revolution

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revolution

Postby agirl » Mon Aug 05, 2002 4:55 pm

everywhere revolutionaries; nowhere revolution.


guy debord

do actions speak louder then words? should we be instigation revolution rather then just planning it, and, if so, is it really going to change anything?

is revolution in the 21st century no more then just a concept?
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Postby maimed » Mon Aug 05, 2002 5:38 pm

Do actions speek louder than words? no the both get ignored by the majority
is it really going to change anything? No revolution has never changed anything there has and will always be the HAVES and HAVE NOTS, revolution just replaces the top with the bottom, other than that the society stays the same.
should we be instigation revolution rather then just planning it? Forget revolution. the problem as i see it is that revolutionaries always want to make a new society and they think they have an idea of how things should work. The problem is that they have only experienced the society they are trying to change and that society is the only template they know for how things can work so after the revolution things eventually fall back into the old template template
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Postby JP » Mon Aug 05, 2002 6:41 pm

I like that quote Louise. So true. :)

I've just finished reading "Notes From The Underground" by Dostoevsky and, as he says, even if we were to find ourselves in the so called "Crystal Palace" - a utopia - we'd be naturally be inclined to destroy it, to disrupt its balance, purely from a position of boredom. It's hard to explain in a short space, but he uses this irrational side of the human psyche - the self-destructive side - as an argument against the advocates of staunch rationalism in his day, and, in doing so, attempts to portray the human being as an animal just as appreciative of destruction and chaos as he is of all that he has created.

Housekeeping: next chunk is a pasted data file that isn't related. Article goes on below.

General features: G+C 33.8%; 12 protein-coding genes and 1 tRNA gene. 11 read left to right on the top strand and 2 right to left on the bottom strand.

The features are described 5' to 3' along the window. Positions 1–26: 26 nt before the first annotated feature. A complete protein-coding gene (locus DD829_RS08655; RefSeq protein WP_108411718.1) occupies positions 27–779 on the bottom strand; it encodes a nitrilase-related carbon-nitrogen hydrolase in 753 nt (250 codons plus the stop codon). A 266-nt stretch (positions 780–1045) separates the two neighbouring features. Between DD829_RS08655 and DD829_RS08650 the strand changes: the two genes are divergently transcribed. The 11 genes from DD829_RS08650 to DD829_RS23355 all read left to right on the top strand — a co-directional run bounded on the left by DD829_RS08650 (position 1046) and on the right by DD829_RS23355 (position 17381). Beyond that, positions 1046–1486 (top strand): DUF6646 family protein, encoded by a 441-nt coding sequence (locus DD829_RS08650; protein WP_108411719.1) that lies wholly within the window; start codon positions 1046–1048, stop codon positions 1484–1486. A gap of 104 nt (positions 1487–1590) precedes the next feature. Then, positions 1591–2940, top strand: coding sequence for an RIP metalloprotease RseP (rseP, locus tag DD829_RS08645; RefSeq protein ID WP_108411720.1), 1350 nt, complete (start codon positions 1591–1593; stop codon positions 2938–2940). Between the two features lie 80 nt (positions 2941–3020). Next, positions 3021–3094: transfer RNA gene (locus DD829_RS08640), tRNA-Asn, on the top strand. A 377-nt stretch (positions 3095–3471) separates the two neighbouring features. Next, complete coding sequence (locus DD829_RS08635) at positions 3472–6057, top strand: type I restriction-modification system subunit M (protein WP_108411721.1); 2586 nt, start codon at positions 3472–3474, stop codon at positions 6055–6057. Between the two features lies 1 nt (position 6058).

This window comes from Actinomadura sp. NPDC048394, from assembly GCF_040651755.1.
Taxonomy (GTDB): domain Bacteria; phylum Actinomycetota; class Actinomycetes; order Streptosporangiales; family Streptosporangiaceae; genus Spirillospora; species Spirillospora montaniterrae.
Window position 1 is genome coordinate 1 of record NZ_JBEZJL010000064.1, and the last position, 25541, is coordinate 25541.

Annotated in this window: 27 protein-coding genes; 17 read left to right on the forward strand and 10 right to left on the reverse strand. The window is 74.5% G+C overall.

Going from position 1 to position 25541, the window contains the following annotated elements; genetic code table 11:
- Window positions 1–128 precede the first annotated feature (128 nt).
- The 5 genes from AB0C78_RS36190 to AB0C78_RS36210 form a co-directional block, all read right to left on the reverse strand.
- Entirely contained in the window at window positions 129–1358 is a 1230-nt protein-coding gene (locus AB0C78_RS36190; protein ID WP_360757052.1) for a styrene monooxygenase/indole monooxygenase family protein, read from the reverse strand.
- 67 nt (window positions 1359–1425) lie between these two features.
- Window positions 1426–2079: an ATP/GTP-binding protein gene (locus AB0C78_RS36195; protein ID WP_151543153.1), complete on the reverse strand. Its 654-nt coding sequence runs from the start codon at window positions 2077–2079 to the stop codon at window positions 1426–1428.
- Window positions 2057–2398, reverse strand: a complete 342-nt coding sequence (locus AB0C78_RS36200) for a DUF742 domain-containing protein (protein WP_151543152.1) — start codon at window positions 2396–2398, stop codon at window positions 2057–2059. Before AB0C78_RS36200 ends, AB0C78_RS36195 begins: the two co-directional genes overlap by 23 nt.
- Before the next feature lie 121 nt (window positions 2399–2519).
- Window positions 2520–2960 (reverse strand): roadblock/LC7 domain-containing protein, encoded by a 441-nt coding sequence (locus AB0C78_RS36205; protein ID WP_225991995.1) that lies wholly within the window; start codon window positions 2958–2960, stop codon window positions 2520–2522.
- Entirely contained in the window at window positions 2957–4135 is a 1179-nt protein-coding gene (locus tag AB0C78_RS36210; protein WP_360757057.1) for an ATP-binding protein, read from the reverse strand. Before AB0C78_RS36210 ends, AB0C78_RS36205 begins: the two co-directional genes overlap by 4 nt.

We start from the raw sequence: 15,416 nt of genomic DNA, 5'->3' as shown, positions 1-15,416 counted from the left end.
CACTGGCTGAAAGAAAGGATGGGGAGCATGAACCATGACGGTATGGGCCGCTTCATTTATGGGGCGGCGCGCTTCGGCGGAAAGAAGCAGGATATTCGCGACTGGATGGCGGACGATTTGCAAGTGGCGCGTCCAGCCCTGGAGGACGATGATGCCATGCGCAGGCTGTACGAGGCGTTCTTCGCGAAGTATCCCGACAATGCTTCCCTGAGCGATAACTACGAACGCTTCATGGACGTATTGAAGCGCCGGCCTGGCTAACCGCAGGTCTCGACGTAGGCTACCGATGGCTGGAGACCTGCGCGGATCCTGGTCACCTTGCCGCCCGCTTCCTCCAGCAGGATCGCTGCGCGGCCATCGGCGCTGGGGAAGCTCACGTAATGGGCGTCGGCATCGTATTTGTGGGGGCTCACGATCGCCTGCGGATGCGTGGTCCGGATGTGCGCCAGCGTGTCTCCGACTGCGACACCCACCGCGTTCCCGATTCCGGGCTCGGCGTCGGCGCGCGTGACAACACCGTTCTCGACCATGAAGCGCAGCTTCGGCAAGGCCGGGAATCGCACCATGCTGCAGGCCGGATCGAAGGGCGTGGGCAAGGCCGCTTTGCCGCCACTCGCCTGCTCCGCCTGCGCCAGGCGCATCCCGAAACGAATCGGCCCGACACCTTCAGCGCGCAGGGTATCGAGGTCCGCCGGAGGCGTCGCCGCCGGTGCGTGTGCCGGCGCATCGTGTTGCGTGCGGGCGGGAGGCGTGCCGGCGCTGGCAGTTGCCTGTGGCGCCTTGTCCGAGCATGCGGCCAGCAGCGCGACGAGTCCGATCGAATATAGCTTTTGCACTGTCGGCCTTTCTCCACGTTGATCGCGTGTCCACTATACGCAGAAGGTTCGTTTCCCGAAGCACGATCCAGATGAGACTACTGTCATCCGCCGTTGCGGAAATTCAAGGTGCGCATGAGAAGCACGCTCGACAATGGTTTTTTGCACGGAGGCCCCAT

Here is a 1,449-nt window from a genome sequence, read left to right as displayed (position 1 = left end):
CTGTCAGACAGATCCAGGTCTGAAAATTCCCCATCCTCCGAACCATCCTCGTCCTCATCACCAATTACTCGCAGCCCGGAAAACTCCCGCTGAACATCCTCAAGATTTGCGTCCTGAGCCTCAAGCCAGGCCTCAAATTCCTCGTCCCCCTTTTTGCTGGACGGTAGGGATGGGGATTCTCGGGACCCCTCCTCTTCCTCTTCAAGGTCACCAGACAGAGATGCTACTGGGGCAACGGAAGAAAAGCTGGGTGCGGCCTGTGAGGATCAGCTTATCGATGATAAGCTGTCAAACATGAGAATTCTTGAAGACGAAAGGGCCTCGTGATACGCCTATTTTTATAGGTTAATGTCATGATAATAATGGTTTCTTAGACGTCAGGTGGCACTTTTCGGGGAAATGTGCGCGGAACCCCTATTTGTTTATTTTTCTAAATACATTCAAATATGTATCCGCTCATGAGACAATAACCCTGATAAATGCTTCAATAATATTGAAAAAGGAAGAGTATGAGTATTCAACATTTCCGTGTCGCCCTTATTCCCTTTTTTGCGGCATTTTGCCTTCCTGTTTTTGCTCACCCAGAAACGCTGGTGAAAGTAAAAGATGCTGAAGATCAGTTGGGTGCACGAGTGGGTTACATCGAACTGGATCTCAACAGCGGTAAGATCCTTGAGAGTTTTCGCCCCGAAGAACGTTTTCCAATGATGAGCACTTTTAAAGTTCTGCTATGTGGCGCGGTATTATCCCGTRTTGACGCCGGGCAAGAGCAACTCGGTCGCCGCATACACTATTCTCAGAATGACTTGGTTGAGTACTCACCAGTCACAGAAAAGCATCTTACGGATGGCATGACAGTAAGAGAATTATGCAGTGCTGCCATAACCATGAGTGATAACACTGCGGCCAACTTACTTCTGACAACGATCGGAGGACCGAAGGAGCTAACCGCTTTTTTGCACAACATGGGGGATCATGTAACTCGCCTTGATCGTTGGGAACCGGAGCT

Even if we were living in a utopia (which I in no way believe we are btw) we would not reaslise it, and we would destroy it and have it usurped by a different system, simply because we tire of the rational, that which is "right".

It's the human way. ;)
The struggle itself toward the heights is enough to fill a man's heart. One must imagine Sisyphus happy.
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Postby cba1067950 » Thu Aug 08, 2002 7:45 am

Well that all depends on how you define utopia. Some people would find predictability enjoyable while others would destroy it due to boredom. My idea of a utopia would be one that accomodates all people. A utopia would have to be flexible because people are unpredictable for the most part. You could have a designated destruction zone for the masses of people to destroy things. Which is an idea I came up with. Would it be cool for people to have ungoverned areas of land where people could go and do whatever they wanted? Also I wonder if you cut up the land into areas designed for specific types of environment able to please everyone would they all be happy? Probably not and then there is funding which would be the biggest problem but I like to run test utopias in my head. Which reminds me think it's a good idea to set up interactive experimental governments on the internet? I think it would be a good idea for the progress of governments to run a bunch. If they fail then fix them. Well I think it would help us with our government atleast.
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